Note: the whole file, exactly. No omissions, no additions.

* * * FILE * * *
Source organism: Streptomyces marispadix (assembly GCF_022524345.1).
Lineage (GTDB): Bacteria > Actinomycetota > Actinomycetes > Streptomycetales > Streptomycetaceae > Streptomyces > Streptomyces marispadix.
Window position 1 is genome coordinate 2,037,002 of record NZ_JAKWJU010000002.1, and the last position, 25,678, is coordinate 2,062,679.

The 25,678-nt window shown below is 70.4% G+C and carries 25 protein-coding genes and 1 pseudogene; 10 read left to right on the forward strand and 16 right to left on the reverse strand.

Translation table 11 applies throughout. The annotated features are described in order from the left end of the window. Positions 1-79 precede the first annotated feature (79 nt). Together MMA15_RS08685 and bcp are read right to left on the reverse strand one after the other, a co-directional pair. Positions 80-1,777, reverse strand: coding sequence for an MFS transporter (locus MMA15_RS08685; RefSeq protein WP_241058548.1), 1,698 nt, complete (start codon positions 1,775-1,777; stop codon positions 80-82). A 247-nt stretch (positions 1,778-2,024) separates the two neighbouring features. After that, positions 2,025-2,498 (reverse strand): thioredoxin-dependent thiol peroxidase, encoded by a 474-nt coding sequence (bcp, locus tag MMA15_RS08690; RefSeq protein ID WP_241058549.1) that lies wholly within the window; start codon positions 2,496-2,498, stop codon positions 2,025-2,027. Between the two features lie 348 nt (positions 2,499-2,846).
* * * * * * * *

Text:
Source organism: Streptomyces marispadix (assembly GCF_022524345.1).
Lineage (GTDB): Bacteria > Actinomycetota > Actinomycetes > Streptomycetales > Streptomycetaceae > Streptomyces > Streptomyces marispadix.
Window position 1 is genome coordinate 2,037,002 of record NZ_JAKWJU010000002.1, and the last position, 25,678, is coordinate 2,062,679.

The 25,678-nt window shown below is 70.4% G+C and carries 25 protein-coding genes and 1 pseudogene; 10 read left to right on the forward strand and 16 right to left on the reverse strand.

Translation table 11 applies throughout. The annotated features are described in order from the left end of the window. Positions 1-79 precede the first annotated feature (79 nt). Together MMA15_RS08685 and bcp are read right to left on the reverse strand one after the other, a co-directional pair. Positions 80-1,777, reverse strand: coding sequence for an MFS transporter (locus MMA15_RS08685; RefSeq protein WP_241058548.1), 1,698 nt, complete (start codon positions 1,775-1,777; stop codon positions 80-82). A 247-nt stretch (positions 1,778-2,024) separates the two neighbouring features. After that, positions 2,025-2,498 (reverse strand): thioredoxin-dependent thiol peroxidase, encoded by a 474-nt coding sequence (bcp, locus tag MMA15_RS08690; RefSeq protein ID WP_241058549.1) that lies wholly within the window; start codon positions 2,496-2,498, stop codon positions 2,025-2,027. Between the two features lie 348 nt (positions 2,499-2,846).